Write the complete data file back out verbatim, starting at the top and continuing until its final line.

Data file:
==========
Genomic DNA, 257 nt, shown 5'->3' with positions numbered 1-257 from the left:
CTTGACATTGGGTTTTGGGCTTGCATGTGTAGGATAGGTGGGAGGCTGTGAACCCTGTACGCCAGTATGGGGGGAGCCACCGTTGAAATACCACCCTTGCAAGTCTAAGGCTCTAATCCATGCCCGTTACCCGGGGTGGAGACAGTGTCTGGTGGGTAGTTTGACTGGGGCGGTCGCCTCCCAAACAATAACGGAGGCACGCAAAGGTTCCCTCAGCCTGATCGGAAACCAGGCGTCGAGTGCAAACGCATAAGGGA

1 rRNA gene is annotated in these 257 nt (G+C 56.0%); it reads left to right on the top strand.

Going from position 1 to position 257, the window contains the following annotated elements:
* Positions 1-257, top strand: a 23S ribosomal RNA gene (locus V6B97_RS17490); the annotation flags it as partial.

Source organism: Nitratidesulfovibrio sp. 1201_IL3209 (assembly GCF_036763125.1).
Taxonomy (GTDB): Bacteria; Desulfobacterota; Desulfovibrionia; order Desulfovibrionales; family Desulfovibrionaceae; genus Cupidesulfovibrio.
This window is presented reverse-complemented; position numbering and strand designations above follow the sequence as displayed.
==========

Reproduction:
Genomic DNA, 257 nt, shown 5'->3' with positions numbered 1-257 from the left:
CTTGACATTGGGTTTTGGGCTTGCATGTGTAGGATAGGTGGGAGGCTGTGAACCCTGTACGCCAGTATGGGGGGAGCCACCGTTGAAATACCACCCTTGCAAGTCTAAGGCTCTAATCCATGCCCGTTACCCGGGGTGGAGACAGTGTCTGGTGGGTAGTTTGACTGGGGCGGTCGCCTCCCAAACAATAACGGAGGCACGCAAAGGTTCCCTCAGCCTGATCGGAAACCAGGCGTCGAGTGCAAACGCATAAGGGA

1 rRNA gene is annotated in these 257 nt (G+C 56.0%); it reads left to right on the top strand.

Going from position 1 to position 257, the window contains the following annotated elements:
* Positions 1-257, top strand: a 23S ribosomal RNA gene (locus V6B97_RS17490); the annotation flags it as partial.

Source organism: Nitratidesulfovibrio sp. 1201_IL3209 (assembly GCF_036763125.1).
Taxonomy (GTDB): Bacteria; Desulfobacterota; Desulfovibrionia; order Desulfovibrionales; family Desulfovibrionaceae; genus Cupidesulfovibrio.
This window is presented reverse-complemented; position numbering and strand designations above follow the sequence as displayed.